The projects involve Fortaco consulting in an over-the-shoulder capacity. Fortaco’s ability to 3D model the manufacturing process has already eliminated instances where welding robots would not have been able to replicate the design and would have required assembly line pauses for human intervention.

The result is the expectation that OEMs will reduce their total manufacturing costs via improved quality based on standard- and automatized processes thanks to Fortaco’s advisory work.

What enabled the transition. Macro pressures aecting the o-highway industry are both ubiquitous and relatively new. “For example, who wanted a large electric forklift five years ago?” says Hellberg. “But today our OEM customers are seeking large, electric-driven forklifts!” There is pressure to reduce CO2. Tesla has raised consumer awareness that the world can indeed be electrified. All this has become a theme of politicians.

But with a legacy industry and its lost engineering knowledge, the transition is not an easy one. Off-highway OEMs still maintain thousands of component suppliers chosen on a best-cost basis. OEMs must escape this “best-cost box” and move toward fewer suppliers which can oer strategic partnerships and the best total offering in terms of design capabilities, product quality, delivery, and cost.

How to transition. Fortaco’s Hellberg says the transition to using Tier 1 suppliers isn’t always easy. It means that OEMs have to treat suppliers the same whatever the prevailing market conditions. “In the past, we worked closely with a large, multinational provider of power units. Every time they had an order they’d ask ‘What’s your cost today?’ We’d lay out the investments we’d made and they’d say, ‘Oh, no, we have this partner that will do it cheaper.’ So we were forced to reduce our capabilities for that customer. When there’s overcapacity in the market OEMs can do that if they wish, but in a hot market it comes back to bite them.”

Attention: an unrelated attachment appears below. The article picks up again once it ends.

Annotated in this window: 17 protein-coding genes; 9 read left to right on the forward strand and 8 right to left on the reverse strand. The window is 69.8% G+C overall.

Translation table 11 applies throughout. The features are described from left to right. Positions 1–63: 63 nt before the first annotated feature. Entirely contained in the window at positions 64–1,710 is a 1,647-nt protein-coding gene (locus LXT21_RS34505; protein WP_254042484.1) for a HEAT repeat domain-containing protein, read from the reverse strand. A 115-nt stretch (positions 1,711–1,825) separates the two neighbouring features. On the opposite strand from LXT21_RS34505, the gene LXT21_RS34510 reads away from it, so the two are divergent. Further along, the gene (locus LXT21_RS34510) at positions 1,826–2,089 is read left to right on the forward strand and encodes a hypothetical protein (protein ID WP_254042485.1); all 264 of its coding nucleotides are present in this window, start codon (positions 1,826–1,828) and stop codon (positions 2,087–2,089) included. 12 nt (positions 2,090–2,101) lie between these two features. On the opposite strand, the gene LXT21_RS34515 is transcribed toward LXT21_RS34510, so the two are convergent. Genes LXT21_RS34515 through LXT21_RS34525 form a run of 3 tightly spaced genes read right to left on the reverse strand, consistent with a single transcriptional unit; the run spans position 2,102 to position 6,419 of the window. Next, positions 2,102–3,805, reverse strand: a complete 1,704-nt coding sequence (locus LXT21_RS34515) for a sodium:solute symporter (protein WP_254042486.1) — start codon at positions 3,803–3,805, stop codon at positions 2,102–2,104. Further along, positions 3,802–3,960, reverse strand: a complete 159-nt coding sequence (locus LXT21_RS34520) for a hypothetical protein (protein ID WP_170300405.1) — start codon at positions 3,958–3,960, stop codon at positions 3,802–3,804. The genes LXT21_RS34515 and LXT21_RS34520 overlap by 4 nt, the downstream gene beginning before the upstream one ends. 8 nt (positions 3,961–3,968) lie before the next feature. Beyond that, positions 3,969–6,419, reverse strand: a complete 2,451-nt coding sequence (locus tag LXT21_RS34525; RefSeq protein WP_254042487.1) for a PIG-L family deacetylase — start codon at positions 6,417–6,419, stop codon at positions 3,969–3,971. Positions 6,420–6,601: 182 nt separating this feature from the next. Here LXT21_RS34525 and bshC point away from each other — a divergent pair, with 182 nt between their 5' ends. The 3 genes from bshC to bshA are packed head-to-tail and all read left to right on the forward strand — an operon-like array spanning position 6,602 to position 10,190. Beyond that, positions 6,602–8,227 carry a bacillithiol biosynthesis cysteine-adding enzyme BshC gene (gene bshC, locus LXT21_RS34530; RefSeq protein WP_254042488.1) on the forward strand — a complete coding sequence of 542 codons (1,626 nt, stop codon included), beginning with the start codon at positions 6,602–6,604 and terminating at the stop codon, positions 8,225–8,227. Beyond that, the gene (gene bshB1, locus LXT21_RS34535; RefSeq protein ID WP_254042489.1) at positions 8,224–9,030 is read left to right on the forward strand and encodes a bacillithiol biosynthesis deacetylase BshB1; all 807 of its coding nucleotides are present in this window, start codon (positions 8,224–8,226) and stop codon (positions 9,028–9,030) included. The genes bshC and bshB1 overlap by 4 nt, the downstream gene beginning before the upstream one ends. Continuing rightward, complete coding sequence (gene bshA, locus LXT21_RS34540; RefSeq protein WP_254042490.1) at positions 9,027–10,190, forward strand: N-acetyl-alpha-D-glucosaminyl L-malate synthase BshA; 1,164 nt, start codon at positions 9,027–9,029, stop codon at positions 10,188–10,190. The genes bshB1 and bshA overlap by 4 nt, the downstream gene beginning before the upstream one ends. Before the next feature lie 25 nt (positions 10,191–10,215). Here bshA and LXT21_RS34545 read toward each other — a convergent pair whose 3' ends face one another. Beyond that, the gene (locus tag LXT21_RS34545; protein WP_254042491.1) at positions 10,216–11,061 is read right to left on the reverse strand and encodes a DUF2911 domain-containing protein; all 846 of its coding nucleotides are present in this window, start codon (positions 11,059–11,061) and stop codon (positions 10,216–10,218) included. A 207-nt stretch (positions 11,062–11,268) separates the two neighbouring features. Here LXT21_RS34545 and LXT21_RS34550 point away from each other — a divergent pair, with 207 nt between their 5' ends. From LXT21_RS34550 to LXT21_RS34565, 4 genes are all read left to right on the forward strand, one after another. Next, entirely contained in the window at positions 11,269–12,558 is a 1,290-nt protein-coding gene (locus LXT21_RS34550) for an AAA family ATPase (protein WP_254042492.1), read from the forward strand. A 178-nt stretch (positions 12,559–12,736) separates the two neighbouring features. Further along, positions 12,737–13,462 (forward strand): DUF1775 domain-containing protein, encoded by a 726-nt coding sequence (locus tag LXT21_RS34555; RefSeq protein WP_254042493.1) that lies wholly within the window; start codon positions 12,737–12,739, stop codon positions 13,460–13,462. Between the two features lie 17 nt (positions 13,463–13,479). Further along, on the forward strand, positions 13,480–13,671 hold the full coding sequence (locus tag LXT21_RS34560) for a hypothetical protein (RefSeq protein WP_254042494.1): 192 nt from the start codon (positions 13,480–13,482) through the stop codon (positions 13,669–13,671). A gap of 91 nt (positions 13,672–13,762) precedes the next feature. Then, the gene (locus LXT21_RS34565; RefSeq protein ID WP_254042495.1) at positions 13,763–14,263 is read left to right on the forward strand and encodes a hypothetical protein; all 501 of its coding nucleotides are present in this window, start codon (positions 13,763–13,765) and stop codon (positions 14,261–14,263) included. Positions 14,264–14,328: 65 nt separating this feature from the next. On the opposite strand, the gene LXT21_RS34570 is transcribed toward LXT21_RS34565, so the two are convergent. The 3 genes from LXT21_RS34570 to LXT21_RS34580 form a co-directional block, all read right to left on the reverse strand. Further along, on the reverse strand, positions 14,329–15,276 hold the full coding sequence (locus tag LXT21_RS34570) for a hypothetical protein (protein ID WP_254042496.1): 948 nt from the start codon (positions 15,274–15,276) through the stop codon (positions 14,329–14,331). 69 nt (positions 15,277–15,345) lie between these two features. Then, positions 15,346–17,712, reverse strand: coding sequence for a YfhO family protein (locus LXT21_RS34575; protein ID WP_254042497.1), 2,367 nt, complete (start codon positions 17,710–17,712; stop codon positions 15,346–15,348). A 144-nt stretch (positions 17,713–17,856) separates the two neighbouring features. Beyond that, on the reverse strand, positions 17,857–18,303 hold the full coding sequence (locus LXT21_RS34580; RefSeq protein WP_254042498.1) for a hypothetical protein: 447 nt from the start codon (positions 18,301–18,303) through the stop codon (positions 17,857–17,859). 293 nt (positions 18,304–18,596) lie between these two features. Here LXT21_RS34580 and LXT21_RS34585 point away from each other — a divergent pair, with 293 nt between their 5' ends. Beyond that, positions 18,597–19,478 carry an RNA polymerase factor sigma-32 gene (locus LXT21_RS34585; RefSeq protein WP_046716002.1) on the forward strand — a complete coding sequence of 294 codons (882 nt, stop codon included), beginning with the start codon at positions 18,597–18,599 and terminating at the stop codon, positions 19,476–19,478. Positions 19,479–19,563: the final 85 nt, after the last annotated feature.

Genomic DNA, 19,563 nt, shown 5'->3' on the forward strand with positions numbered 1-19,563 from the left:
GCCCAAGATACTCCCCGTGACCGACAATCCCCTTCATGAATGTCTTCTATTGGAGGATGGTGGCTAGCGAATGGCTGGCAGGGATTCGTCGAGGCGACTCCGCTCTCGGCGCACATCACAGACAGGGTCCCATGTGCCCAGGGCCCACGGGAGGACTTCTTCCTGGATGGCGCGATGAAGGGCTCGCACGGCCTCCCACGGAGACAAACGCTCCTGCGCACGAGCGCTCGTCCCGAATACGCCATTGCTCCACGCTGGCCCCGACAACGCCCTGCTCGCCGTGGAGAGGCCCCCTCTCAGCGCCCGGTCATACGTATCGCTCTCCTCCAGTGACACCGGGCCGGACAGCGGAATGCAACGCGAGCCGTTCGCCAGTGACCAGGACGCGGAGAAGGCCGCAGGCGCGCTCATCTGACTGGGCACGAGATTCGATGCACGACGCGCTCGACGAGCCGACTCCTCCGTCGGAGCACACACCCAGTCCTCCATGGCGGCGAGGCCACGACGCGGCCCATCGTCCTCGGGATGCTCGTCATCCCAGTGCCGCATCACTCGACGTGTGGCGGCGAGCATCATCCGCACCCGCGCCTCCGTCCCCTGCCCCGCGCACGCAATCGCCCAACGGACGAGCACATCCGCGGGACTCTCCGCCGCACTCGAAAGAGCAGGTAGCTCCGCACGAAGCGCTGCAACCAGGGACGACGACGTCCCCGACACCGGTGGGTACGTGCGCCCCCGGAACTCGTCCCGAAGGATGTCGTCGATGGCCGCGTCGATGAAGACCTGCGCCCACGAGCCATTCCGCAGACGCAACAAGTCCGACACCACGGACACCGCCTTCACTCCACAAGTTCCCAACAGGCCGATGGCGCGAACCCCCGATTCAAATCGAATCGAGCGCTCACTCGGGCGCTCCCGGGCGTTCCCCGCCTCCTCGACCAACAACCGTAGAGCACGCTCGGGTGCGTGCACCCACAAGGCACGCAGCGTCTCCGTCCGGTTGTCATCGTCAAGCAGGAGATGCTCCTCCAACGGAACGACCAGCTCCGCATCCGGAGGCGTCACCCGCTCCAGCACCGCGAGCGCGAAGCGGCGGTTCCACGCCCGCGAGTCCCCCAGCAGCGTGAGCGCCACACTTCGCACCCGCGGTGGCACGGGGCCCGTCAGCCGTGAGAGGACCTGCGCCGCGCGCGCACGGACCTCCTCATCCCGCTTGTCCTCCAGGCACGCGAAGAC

But once the way of thinking is changed, benefits rapidly accrue. Improvement in capacity, technology, performance, delivery, quality, and cost savings. Improved payment and delivery conditions. Improved protability. “Supplier consolidation is about re-dening supplier value,” says Hellberg.

Close relationships with Tier 1 suppliers will also result in previously unexpected efficiencies. Fortaco, for example, is now shipping plug-and-play vehicle cabins from a European factory to the United States for assembly. It’s not a geographic journey one would expect, but when the quality and total costs are such that it creates a “driving experience” for the end user, it can make financial sense.

A simple choice. Part of Hellberg’s job is traveling and evangelizing about simplication and supplier consolidation. He estimates that about of the potential customers he meets with clearly see the future, because it’s been thrust upon them.

“Off-highway suppliers are generally small and family-owned. They may clearly see the need to change, but they aren’t always aware that we have the capabilities to help them,” he says. “Fortaco is the largest Tier 1 supplier in Europe. Our eight factories offer huge design-to-manufacturing capabilities. We’re benchmarking Toyota when it comes to safety, quality, and operational excellence.”

Within the next few years consumers and regulators will hold OEMs to a much higher standard. “We’ve reached the point where the off-highway industry will have to catch up,” says Hellberg. “Players in the industry will either make the transition or they’ll not stay competitive.”


This article has been published originally by Fortaco Group.